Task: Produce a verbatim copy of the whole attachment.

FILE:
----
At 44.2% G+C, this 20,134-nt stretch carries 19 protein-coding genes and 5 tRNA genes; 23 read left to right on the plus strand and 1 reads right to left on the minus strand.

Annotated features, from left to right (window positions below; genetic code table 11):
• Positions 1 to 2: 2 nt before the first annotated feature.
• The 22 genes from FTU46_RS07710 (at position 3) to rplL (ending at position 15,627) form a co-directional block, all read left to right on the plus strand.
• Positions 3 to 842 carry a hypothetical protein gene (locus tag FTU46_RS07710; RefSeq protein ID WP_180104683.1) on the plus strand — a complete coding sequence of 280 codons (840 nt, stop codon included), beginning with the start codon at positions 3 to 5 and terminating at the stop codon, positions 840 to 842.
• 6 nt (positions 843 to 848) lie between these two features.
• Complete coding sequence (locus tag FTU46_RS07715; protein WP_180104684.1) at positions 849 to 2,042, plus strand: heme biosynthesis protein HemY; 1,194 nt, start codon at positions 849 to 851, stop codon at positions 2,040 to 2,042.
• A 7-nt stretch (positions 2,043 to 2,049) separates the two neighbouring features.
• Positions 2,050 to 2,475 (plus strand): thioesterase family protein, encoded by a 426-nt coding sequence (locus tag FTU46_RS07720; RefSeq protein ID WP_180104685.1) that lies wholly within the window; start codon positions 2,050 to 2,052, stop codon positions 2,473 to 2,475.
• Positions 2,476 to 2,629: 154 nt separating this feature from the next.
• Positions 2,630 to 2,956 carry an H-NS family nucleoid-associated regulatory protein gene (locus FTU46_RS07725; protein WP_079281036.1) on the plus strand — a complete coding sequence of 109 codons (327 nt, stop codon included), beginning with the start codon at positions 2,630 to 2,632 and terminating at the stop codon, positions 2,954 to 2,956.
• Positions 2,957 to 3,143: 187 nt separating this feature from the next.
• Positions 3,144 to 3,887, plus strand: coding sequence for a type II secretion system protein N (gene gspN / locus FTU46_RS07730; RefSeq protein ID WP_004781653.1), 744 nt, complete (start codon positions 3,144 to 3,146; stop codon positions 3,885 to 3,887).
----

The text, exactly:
At 44.2% G+C, this 20,134-nt stretch carries 19 protein-coding genes and 5 tRNA genes; 23 read left to right on the plus strand and 1 reads right to left on the minus strand.

Annotated features, from left to right (window positions below; genetic code table 11):
• Positions 1 to 2: 2 nt before the first annotated feature.
• The 22 genes from FTU46_RS07710 (at position 3) to rplL (ending at position 15,627) form a co-directional block, all read left to right on the plus strand.
• Positions 3 to 842 carry a hypothetical protein gene (locus tag FTU46_RS07710; RefSeq protein ID WP_180104683.1) on the plus strand — a complete coding sequence of 280 codons (840 nt, stop codon included), beginning with the start codon at positions 3 to 5 and terminating at the stop codon, positions 840 to 842.
• 6 nt (positions 843 to 848) lie between these two features.
• Complete coding sequence (locus tag FTU46_RS07715; protein WP_180104684.1) at positions 849 to 2,042, plus strand: heme biosynthesis protein HemY; 1,194 nt, start codon at positions 849 to 851, stop codon at positions 2,040 to 2,042.
• A 7-nt stretch (positions 2,043 to 2,049) separates the two neighbouring features.
• Positions 2,050 to 2,475 (plus strand): thioesterase family protein, encoded by a 426-nt coding sequence (locus tag FTU46_RS07720; RefSeq protein ID WP_180104685.1) that lies wholly within the window; start codon positions 2,050 to 2,052, stop codon positions 2,473 to 2,475.
• Positions 2,476 to 2,629: 154 nt separating this feature from the next.
• Positions 2,630 to 2,956 carry an H-NS family nucleoid-associated regulatory protein gene (locus FTU46_RS07725; protein WP_079281036.1) on the plus strand — a complete coding sequence of 109 codons (327 nt, stop codon included), beginning with the start codon at positions 2,630 to 2,632 and terminating at the stop codon, positions 2,954 to 2,956.
• Positions 2,957 to 3,143: 187 nt separating this feature from the next.
• Positions 3,144 to 3,887, plus strand: coding sequence for a type II secretion system protein N (gene gspN / locus FTU46_RS07730; RefSeq protein ID WP_004781653.1), 744 nt, complete (start codon positions 3,144 to 3,146; stop codon positions 3,885 to 3,887).